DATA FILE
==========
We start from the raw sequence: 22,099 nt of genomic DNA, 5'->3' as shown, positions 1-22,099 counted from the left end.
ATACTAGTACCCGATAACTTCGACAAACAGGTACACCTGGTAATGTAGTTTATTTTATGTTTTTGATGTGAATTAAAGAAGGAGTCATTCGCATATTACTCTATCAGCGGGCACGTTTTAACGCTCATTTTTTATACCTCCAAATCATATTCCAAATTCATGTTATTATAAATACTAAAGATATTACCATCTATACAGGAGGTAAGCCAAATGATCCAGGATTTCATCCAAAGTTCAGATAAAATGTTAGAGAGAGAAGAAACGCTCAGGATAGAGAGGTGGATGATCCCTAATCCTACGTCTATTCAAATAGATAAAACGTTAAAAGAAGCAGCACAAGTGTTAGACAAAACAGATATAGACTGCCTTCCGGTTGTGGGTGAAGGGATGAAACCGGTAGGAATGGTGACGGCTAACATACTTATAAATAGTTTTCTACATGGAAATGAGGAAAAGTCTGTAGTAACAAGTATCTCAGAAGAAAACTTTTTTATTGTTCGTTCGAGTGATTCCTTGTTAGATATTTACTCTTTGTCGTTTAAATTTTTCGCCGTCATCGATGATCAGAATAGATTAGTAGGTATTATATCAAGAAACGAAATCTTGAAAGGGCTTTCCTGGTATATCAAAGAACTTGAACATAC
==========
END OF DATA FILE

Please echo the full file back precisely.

We start from the raw sequence: 22,099 nt of genomic DNA, 5'->3' as shown, positions 1-22,099 counted from the left end.
ATACTAGTACCCGATAACTTCGACAAACAGGTACACCTGGTAATGTAGTTTATTTTATGTTTTTGATGTGAATTAAAGAAGGAGTCATTCGCATATTACTCTATCAGCGGGCACGTTTTAACGCTCATTTTTTATACCTCCAAATCATATTCCAAATTCATGTTATTATAAATACTAAAGATATTACCATCTATACAGGAGGTAAGCCAAATGATCCAGGATTTCATCCAAAGTTCAGATAAAATGTTAGAGAGAGAAGAAACGCTCAGGATAGAGAGGTGGATGATCCCTAATCCTACGTCTATTCAAATAGATAAAACGTTAAAAGAAGCAGCACAAGTGTTAGACAAAACAGATATAGACTGCCTTCCGGTTGTGGGTGAAGGGATGAAACCGGTAGGAATGGTGACGGCTAACATACTTATAAATAGTTTTCTACATGGAAATGAGGAAAAGTCTGTAGTAACAAGTATCTCAGAAGAAAACTTTTTTATTGTTCGTTCGAGTGATTCCTTGTTAGATATTTACTCTTTGTCGTTTAAATTTTTCGCCGTCATCGATGATCAGAATAGATTAGTAGGTATTATATCAAGAAACGAAATCTTGAAAGGGCTTTCCTGGTATATCAAAGAACTTGAACATAC